Lesser known enhancements in the latest VNX code: Simplified Unisphere LDAP Integration

EMC World 2012 - Day 1 150This is part two of my series on lesser known enhancements in the latest code for your VNX.  Today we are going to focus on LDAP.  You may remember my very popular post from last year on configuring LDAP for Unisphere.  One of the big things I stressed before is that even with a Unified system, you still had to configure both the BLOCK & FILE side.  Well, with the latest changes, that is a thing of the past.  Now all the settings are done on the block side, and the new Unisphere Network Service will push them into the control station for you, simplifying the entire process.


imageLets take a look at the configuration section.  Just like it has been for the BLOCK side, you will find all the settings inside the “Domains” menu.  You will notice right away that there is a new option to configure DNS.  This is crucial for you to configure so that both the SPs and the control station can do host name lookups.



  1. DNS Domain Suffix
    • This is where you put in your domain suffix.  This will be your primary domain namespace for lookups.
  2. DNS Server IP Address
    • This is where you specify the IP addresses of your DNS servers.  I recommend using at least 2 here.
  3. Domain Search List
    • If you have multiple domains in your environment, this is where you would list them all in this area in order of search preference.  Make sure your primary domain is at the top of the list.



Just as important (in my opinion) as DNS, is configuring NTP.  You can specify up to 4 NTP servers to keep your SP and Control Station times in sync.  This really helps with comparing event logs against other sources.  One thing to note, NTP server Keys support is unique to the SPs.  It will not be copied over to the control station as it does not support it.



  1. Host Name or IP Addressimage
    • This is where you put in the FQDN or IP of the domain controller.  It is recommended to use the FQDN here, especially if you are using Secure LDAP.
  2. Port
    • 389 for LDAP, 636 for LDAPS
  3. Server Type
    • There are two options: LDAP Server and Active Directory. Make sure to choose “Active Directory” if you’re using an AD environment (most of you will be doing this)
  4. Protocol
    • LDAP or LDAPS
  5. Domain Name
    • Here you will specify the domain name being used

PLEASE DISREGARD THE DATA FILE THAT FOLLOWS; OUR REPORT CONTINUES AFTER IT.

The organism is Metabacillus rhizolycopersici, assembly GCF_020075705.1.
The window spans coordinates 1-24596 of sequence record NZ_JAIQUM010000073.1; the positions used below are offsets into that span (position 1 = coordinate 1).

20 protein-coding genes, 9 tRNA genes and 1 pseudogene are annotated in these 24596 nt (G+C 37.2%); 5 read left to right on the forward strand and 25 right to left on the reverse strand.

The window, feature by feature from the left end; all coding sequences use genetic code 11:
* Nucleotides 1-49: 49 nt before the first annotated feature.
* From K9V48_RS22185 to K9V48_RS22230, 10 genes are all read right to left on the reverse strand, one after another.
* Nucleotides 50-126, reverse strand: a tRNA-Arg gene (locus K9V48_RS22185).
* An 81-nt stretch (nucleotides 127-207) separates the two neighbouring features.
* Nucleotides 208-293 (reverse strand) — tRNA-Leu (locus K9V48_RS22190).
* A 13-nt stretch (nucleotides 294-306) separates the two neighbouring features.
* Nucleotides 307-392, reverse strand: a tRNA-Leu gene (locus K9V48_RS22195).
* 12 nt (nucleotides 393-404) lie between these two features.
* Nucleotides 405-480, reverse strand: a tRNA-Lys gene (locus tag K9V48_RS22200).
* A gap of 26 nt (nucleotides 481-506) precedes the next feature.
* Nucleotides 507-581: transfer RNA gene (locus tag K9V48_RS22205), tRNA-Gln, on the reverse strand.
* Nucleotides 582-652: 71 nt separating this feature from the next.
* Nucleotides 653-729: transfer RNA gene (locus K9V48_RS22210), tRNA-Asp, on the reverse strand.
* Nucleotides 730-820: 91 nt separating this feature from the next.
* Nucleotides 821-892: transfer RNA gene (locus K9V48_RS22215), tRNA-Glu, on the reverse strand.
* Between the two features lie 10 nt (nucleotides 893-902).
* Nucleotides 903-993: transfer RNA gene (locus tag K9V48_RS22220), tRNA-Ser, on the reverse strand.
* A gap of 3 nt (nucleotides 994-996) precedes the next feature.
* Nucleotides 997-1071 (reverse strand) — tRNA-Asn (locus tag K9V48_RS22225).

6. BindDN
    • This is where you put the distinguished name of the service account. For this example I just used the administrator account
  7. Bind Password
    • Password for the service account
  8. Confirm Bind Password
    • Make sure it matches
  9. User Search Path
    • Just like with File, this is where you would set the search scope to find your users
  10. Group Search Path
    • Just like with File, This is where you set the search scope to find your groups
  11. Add certificate
    • This is where you would upload a root CA certificate for LDAPS. Make sure it’s in base64 encoding.  You will need the entire certificate chain, so if you have multiple CAs in your chain, cut and paste them into the “cut and paste” section.   The system will attempt to validate the certificate and let you know if there were problems during validation.  Make sure you have DNS configured if you are going to do this.


imageAfter you have put in all this information, click on the “Role Mapping” tab so we can map an AD group. In this updated version, individual LDAP user mapping has been removed, so make sure your AD groups contain only the users you want to give access.  Put in the name of the AD group (in this example I used “Domain Admins”), then select the Role from the second pull down (in this case I selected Administrator), and finally click “Add” to add the mapping. Once you have all your mappings, click ok and wait for the confirmation message.  The final addition is the ability to configure the level of nested group support in the advanced tab.  By default, it is set to zero.



Once you have finished all this configuration, you will want to do this all over again for the second domain controller. Once you have this all set, click “Synchronize”. And that is it!



Now it is time to test your LDAP login. Logout of Unisphere by clicking the door icon in the upper right. Open Unisphere again and this time put in your AD username and password. Be sure to select “Use LDAP” and click on “Login”. If all your configuration is correct, you will be brought back in to Unisphere. If you get an access denied message, check you username, password, as well as your user and group search paths.



I hope you find this post useful.  Let me know your own experiences with Unisphere LDAP Integration in the comments below.